Breznikov grew up in the era when Vince McMahon, Sr., ran the ship that would later evolve into the WWE, and he deftly takes his readers back in time for a year by year journey to the age of men like Bruno, Pedro, and Fuji. With the assistance of co-author and master historian Scott Teal, Breznikov has crafted a book that’s as much a memoir as it is a record of who fought where and when. Breznikov comes across not as an impartial narrator but a wistful fan who remembers his heroes with great fondness. He takes you back into the buildings where he witnessed many of these events in person, introducing you to the characters at ringside and the nosy athletic officials as well as the wrestlers, the managers, and other personalities that made his childhood so unforgettable. Readers will find themselves seated beside Breznikov in a long lost time when everyone truly believed – a time when it was real!

I truly hope someone with WWE picked up a copy of this book at the Cauliflower Alley reunion. It is a love letter to the WWWF, a time capsule that could easily serve as the blueprint for a Network special or series highlighting an era that the WWE has yet to explore. I’d love to see it happen, and I can’t think of a more qualified man to host such a show than Nikita Breznikov.

Click here to order your copy of When It Was Real direct from Crowbar Press.

Posted on

Pain Torture Agony – The Story of a Legacy of Greatness

When you attend a wrestling fan convention as a vendor, it’s always a crap shoot. Sometimes you do well. Sometimes you spend more than you make. By all accounts this year’s Cauliflower Alley Club Reunion was a success for all the wrestling authors in attendance, but especially for Ron Hutchison, who released his autobiography Pain Torture Agony at the Reunion. I sold nearly 100 books in three days. Ron sold out of his 75 by lunch time on day one.

I had never met Ron and did not know his story before I attended CAC. I knew he was involved with CAC, and I had read a few emails from him regarding Dr. D’s seminar at the Reunion, but it wasn’t until I picked up a copy of the book for myself through Crowbar Press that I learned the rest of the story.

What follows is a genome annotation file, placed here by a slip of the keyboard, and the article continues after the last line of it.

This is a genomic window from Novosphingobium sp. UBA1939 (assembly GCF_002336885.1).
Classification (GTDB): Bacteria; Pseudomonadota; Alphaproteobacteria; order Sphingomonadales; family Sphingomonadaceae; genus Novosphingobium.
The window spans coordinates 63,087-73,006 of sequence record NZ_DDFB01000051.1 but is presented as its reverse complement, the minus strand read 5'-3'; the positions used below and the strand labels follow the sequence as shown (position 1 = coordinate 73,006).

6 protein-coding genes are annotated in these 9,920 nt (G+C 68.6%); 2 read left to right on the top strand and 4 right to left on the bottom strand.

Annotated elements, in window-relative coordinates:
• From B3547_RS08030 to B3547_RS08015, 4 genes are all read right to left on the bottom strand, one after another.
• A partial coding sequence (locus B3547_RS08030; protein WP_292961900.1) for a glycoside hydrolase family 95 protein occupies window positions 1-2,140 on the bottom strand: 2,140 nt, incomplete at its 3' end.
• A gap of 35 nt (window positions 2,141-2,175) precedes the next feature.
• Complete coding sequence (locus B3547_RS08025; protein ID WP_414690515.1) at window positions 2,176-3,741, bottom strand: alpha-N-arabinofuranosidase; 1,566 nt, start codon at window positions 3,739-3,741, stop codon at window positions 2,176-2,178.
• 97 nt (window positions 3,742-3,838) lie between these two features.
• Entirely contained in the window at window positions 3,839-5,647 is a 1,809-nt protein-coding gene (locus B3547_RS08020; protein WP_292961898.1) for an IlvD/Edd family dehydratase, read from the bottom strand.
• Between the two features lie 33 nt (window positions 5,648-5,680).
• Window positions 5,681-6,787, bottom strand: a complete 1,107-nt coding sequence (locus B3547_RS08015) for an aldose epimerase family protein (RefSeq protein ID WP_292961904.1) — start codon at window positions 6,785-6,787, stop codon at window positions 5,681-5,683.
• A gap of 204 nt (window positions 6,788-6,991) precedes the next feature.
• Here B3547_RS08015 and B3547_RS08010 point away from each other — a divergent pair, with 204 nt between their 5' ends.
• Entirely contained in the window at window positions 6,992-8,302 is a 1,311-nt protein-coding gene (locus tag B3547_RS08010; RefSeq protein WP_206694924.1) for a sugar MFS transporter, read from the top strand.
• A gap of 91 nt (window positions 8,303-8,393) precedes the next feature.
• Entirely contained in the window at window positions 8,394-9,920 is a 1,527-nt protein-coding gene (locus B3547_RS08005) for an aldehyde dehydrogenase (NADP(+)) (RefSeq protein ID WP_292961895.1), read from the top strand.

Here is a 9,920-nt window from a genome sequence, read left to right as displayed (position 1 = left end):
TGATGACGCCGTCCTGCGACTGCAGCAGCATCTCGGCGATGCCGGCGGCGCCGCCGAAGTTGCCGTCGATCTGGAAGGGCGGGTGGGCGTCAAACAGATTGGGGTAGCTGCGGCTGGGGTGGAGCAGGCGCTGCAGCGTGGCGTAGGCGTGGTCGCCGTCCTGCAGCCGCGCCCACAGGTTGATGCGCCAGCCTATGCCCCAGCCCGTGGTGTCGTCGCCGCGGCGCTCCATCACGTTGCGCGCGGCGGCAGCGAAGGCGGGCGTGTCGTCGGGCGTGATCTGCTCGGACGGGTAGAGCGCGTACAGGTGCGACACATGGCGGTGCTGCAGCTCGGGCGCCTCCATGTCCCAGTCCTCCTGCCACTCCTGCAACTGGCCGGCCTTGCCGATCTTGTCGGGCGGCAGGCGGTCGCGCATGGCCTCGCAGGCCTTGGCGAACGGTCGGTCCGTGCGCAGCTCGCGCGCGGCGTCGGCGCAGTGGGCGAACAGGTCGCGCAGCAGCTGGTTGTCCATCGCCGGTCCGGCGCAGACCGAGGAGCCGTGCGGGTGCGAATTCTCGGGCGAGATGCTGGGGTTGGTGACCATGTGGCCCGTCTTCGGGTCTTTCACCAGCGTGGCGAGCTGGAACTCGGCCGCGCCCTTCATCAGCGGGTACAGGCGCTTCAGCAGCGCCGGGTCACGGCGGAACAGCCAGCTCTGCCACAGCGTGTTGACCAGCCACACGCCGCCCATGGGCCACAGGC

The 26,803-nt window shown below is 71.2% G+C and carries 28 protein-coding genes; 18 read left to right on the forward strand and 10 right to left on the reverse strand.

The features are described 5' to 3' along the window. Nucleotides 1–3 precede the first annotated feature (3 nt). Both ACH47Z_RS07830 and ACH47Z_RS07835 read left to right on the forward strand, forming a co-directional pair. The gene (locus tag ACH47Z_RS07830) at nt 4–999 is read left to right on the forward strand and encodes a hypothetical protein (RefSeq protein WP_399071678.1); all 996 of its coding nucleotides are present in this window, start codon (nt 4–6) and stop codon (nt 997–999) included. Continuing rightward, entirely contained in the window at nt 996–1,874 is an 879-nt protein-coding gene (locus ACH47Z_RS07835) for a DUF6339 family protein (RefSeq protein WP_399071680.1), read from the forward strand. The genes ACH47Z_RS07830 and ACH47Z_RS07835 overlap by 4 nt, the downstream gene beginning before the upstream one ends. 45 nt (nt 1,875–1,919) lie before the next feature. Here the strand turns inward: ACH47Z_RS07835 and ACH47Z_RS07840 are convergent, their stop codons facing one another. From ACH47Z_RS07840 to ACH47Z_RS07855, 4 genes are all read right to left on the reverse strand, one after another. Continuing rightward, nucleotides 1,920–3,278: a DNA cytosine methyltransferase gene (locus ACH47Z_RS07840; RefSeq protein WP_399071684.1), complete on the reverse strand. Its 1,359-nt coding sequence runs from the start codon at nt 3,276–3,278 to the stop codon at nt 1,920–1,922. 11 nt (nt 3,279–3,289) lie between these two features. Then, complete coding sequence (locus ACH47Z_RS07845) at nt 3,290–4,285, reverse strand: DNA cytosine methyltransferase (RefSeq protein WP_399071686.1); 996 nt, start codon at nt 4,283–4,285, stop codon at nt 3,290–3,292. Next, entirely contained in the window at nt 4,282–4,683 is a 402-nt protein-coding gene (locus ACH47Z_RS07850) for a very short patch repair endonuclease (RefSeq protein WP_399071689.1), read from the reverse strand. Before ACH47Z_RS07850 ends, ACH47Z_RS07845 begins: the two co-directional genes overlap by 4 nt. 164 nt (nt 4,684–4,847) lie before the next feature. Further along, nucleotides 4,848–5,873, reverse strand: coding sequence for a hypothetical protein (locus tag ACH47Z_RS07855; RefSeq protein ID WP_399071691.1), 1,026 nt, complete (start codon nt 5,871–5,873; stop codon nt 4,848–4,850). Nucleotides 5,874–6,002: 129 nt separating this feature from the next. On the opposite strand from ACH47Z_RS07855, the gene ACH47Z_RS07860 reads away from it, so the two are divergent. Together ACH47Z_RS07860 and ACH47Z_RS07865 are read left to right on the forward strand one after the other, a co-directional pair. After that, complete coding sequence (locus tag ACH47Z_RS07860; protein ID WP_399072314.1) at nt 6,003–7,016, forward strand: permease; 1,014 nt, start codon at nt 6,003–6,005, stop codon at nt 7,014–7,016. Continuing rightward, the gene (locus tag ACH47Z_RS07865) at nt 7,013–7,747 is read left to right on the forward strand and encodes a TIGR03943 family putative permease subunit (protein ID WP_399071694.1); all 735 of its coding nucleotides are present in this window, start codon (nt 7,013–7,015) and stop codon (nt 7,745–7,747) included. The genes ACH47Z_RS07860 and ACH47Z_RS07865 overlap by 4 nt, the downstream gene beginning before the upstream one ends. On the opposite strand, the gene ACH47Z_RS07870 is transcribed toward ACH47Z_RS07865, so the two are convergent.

Ron Hutchison was a kid who lived his dream and became a professional wrestler. Hailing from Ontario, he trained not in the Hart dungeon but with Sweet Daddy Siki and Johnny Powers at Sully’s Gym in Toronto. Although small in stature, he earned the respect of many promoters, including Jack Tunney, and worked as an enhancement wrestlers a number of times for the WWF in the early days of the Wrestlemania era.

Hutchison’s legend really began when he stepped up and took Johnny Powers’ place as a trainer at Sully’s. Just as Stu Hart had once been the go-to trainer for Canadian dreamers, Ron became the man in the East. It started with Adam Copeland, who won free tuition to train with Ron thanks to a handwritten essay reprinted in Ron’s book. Adam’s life long friend Jay Reso followed, and when the two broke out as Edge and Christian for WWF, more students followed, including Trish Stratus, Beth Phoenix, Gail Kim, Sinn Bodhi, and Traci Brooks.

Pain Torture Agony is a wonderful account of Ron’s career in professional wrestling. It is at times painfully honest and hilariously funny as Ron opens up about everything from his falling out with Siki to his devotion to the Cauliflower Alley Club to his involvement with Carmen Electra’s Naked Women’s Wrestling League. (Yep, that was a real thing.) Ron’s love for the business and even more for his students shines through, and Ron is equally proud of those who didn’t “make it big” as he is for the Hall of Fame and CAC Award winners. There are personal testimonials sprinkled throughout the book from Edge, Christian, Trish, Gail, Beth, Sinn, and many more wrestling personalities from Ron’s past.

Throughout the book, Ron hints often at how tough and demanding he could be with his trainees, including the “Pain Torture Agony” training regimen that gives the book its name. If there’s one thing I came away wanting, it was the chance to sit down with one of Ron’s old pupils to hear more about Ron’s “dark side” as a trainer. This isn’t a criticism of the book, mind you, but a genuine curiosity to hear more. Pain Torture Agony made me a fan, and I suspect there are more great stories yet untold. Whether Ron has a second book in him, or whether his students will do the talking, I look forward to hearing more about one of the greatest trainers of his generation!

Pain Torture Agony is available from Crowbar Press. Click here to order in the US or Canada.